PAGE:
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@bruceg

Thank you, Leonard
I will make sure that the medication is from the same supplier.
Is it common to have memory loss (both long term and long term) as a result of the seizures?
Bruce

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Replies to "Thank you, Leonard I will make sure that the medication is from the same supplier. Is..."

Hello Bruce,

I've been epileptic approximately 40 years. The last 10 have been Limictal. Yes, brand and generic are important. I am in a 5% group that cannot use generic Limictal, and found out the hard way. Your neurologist is aware of the problems with this and should write you a prescription that states, brand only, or specify other. It's probably a good guess that many, brand or not issues, go unnoticed or get lost in several other attempts to control other multi-behaviors in a patient.

Memory loss,,, yes,,, long and short. For all, long may be accessible one minute but not the next. I can say, the longer I can go without any type of seizure, the more short term are accessible. Leonard can comment/direct on the next (because there is plenty of info out there) but my understanding is that all incoming information in is remembered, just like anyone, just not accessible to the epileptic "at all times". Some however will truly never be recalled. Think of memory as dime size windows pasted to the surface of a basket ball. Some are intermittently opened or closed, during your attempt at recall. For most folks, the more opened, better recall. For us, there aren't enough opened often enough.

Occasionally misc prompts will trigger a memory I thought wasn't avail for recall. That was a visit of the neighborhood I grew up in from 50 yrs years ago. Interesting/enjoying but how much is it really worth in all days? It's relaxing in that I had some memory back for a few min. I also have learned somewhat,,, how to avoid having to forget in front of others. In a conversation you have to remain quiet for a bit waiting for prompts. Talk to an interrogations officer about this some time. Another view of recall is, it makes others happy that you thought enough of them to remember events with them. Not remembering is also interpreted as not caring enough to remember. All you can do is explain. And go ahead and recall when it's not prompted, like, "hey Tom, remember when we were at Joe's last month,,, that dog that chased the cat?"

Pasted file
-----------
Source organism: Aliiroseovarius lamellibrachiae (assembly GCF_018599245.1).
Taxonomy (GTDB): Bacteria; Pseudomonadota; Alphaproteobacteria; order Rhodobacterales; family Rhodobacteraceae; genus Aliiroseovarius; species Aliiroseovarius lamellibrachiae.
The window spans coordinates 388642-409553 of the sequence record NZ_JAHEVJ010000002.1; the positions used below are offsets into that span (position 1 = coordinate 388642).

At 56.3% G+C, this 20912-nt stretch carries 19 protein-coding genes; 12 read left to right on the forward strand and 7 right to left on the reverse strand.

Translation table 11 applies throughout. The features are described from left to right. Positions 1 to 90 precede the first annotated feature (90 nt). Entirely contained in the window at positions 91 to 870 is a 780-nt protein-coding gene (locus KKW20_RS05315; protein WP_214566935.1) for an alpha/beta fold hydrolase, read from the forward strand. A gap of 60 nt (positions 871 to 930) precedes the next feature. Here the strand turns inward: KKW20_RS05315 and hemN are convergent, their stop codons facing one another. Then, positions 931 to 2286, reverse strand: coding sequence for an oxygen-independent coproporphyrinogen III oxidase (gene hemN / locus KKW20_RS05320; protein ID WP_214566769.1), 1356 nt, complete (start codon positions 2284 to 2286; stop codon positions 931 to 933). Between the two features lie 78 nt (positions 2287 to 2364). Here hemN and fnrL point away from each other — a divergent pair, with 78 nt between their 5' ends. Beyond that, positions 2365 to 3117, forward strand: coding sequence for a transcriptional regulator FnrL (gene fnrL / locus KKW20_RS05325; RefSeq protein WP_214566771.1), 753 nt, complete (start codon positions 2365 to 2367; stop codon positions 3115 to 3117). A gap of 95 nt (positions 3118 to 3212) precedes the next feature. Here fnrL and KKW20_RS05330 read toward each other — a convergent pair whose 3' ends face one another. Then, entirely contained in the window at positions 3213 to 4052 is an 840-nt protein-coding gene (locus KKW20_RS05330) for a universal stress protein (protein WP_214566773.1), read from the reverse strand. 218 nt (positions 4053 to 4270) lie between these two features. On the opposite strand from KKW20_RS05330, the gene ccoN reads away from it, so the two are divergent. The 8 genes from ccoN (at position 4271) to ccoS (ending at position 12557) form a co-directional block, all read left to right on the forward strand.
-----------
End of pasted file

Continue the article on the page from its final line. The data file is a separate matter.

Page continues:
Short term… I overload myself with daily information a bit (more on that abuse and side affects another time) and the only way I can combat it is a day-planner. Keep it within 20 seconds of wherever you are. It will help with many things over time, and it will show some people that you care enough to have written them down in your history. The rest of the time it provides less stress, like your grocery list at the store. Keep a month or 2 of planner history in another folder for long term recall. I have about 25 years of planners in my file. It's great fun to read occasionally, for confidence, maybe even recall practice.

Rick

@bruceg
Memory problems are extremely common with Epilepsy, more often because of the medications.
Overall the brain is quite resilient. Although memory issues are not limited to only severe or frequent seizures memory damage is possible with any seizure.
My memory is horrible so I can relate. I have total amnesia of my first 15 years because of Convulsive Status Epilepticus (continuous state of seizure) and being in a coma for months.

Here is a bit of info on memory from the Epilepsy Foundation.
https://www.epilepsy.com/learn/challenges-epilepsy/thinking-and-memory/types-memory-problems.
Here’s something from Epilepsy Society in memory.
It explains a little about the temporal lobes.
https://www.epilepsysociety.org.uk/how-epilepsy-can-affect-memory#.XOg3KRZlDDs
What type seizures do you have Bruce, Tonic-Clonic, Focal or something else.
Jake